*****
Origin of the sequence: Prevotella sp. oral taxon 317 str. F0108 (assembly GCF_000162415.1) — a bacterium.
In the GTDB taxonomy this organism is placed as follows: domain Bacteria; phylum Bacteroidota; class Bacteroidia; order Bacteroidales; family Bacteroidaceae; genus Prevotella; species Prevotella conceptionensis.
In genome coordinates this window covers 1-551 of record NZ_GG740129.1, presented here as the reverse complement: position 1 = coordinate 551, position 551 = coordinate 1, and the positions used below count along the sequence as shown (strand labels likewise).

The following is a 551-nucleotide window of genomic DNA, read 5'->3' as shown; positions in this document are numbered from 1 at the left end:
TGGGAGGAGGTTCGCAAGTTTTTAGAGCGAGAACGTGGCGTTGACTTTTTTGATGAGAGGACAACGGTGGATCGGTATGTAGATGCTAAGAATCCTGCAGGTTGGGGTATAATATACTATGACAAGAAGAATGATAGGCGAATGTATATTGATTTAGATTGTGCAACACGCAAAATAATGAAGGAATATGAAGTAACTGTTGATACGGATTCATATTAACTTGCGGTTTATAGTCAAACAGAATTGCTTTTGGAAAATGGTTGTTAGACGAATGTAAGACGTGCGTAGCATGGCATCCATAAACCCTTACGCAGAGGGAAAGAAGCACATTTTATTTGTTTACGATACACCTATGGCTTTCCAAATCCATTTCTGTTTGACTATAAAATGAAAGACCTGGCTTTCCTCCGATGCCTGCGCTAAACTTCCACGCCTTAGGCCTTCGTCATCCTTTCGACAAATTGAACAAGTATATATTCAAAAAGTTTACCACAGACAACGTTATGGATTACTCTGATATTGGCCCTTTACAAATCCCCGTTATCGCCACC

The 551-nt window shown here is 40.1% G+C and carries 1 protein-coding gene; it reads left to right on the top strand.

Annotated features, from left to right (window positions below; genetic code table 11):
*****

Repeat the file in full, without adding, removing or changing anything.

Origin of the sequence: Prevotella sp. oral taxon 317 str. F0108 (assembly GCF_000162415.1) — a bacterium.
In the GTDB taxonomy this organism is placed as follows: domain Bacteria; phylum Bacteroidota; class Bacteroidia; order Bacteroidales; family Bacteroidaceae; genus Prevotella; species Prevotella conceptionensis.
In genome coordinates this window covers 1-551 of record NZ_GG740129.1, presented here as the reverse complement: position 1 = coordinate 551, position 551 = coordinate 1, and the positions used below count along the sequence as shown (strand labels likewise).

The following is a 551-nucleotide window of genomic DNA, read 5'->3' as shown; positions in this document are numbered from 1 at the left end:
TGGGAGGAGGTTCGCAAGTTTTTAGAGCGAGAACGTGGCGTTGACTTTTTTGATGAGAGGACAACGGTGGATCGGTATGTAGATGCTAAGAATCCTGCAGGTTGGGGTATAATATACTATGACAAGAAGAATGATAGGCGAATGTATATTGATTTAGATTGTGCAACACGCAAAATAATGAAGGAATATGAAGTAACTGTTGATACGGATTCATATTAACTTGCGGTTTATAGTCAAACAGAATTGCTTTTGGAAAATGGTTGTTAGACGAATGTAAGACGTGCGTAGCATGGCATCCATAAACCCTTACGCAGAGGGAAAGAAGCACATTTTATTTGTTTACGATACACCTATGGCTTTCCAAATCCATTTCTGTTTGACTATAAAATGAAAGACCTGGCTTTCCTCCGATGCCTGCGCTAAACTTCCACGCCTTAGGCCTTCGTCATCCTTTCGACAAATTGAACAAGTATATATTCAAAAAGTTTACCACAGACAACGTTATGGATTACTCTGATATTGGCCCTTTACAAATCCCCGTTATCGCCACC

The 551-nt window shown here is 40.1% G+C and carries 1 protein-coding gene; it reads left to right on the top strand.

Annotated features, from left to right (window positions below; genetic code table 11):